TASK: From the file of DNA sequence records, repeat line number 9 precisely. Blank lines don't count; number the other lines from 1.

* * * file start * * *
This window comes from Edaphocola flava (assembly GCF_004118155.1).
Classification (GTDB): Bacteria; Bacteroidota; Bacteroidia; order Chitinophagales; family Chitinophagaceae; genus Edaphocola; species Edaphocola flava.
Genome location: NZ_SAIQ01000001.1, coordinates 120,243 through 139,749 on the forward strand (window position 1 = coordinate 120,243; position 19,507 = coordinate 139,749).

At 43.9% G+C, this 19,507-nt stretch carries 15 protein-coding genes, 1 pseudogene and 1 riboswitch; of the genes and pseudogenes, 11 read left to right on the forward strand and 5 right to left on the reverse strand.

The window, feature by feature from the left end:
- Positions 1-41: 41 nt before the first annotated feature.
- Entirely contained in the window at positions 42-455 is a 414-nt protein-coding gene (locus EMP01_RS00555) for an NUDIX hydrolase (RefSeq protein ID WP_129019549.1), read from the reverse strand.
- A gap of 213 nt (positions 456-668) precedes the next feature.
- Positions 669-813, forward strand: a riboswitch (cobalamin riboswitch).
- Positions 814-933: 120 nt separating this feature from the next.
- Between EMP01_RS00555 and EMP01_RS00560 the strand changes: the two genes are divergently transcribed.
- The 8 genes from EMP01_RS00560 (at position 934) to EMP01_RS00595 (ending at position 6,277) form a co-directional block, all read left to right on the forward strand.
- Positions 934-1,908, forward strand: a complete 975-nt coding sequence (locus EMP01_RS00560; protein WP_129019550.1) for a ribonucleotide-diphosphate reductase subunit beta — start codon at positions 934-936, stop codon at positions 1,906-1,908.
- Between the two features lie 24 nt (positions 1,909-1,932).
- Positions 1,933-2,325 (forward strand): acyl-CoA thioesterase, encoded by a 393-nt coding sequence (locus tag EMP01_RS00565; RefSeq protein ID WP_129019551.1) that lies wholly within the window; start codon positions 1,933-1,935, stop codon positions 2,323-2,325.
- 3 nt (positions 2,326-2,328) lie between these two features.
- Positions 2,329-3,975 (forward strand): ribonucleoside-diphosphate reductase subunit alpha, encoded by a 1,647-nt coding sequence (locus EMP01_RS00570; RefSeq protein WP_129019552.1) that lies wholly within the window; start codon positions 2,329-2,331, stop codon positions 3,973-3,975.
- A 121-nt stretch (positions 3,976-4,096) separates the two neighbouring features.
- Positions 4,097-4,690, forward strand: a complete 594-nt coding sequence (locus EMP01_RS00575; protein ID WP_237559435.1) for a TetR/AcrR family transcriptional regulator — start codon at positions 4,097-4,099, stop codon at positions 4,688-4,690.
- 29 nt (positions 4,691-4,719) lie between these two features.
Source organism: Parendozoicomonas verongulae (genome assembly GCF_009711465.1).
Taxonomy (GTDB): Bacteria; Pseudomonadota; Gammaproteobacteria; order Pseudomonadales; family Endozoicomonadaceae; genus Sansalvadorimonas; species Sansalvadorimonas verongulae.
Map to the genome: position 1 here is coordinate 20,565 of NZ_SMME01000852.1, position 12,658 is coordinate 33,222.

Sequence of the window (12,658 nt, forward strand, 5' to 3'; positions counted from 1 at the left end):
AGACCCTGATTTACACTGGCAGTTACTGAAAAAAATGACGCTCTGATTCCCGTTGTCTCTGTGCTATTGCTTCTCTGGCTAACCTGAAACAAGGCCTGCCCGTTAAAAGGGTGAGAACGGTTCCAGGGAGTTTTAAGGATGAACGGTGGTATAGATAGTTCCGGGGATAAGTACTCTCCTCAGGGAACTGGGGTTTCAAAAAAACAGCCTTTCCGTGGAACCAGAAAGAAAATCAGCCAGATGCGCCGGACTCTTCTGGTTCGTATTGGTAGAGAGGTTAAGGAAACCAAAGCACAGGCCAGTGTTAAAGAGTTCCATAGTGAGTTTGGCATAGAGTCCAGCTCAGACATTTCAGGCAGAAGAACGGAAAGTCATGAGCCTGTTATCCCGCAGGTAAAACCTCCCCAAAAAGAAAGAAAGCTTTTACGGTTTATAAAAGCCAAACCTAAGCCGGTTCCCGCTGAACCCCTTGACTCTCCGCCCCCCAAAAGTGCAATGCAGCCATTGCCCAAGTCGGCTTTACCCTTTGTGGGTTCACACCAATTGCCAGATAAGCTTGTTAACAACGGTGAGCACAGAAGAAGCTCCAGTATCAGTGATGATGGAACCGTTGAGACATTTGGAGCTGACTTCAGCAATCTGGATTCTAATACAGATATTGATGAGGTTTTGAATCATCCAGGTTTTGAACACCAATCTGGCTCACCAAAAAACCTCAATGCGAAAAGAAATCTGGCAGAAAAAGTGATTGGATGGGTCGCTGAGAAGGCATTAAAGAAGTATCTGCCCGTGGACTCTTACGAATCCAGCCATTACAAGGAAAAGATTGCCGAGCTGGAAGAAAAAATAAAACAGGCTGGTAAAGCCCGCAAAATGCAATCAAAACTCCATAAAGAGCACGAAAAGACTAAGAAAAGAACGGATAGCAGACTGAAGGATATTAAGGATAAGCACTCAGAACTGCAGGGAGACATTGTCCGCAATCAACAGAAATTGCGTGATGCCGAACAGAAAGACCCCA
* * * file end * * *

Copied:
- Positions 669-813, forward strand: a riboswitch (cobalamin riboswitch).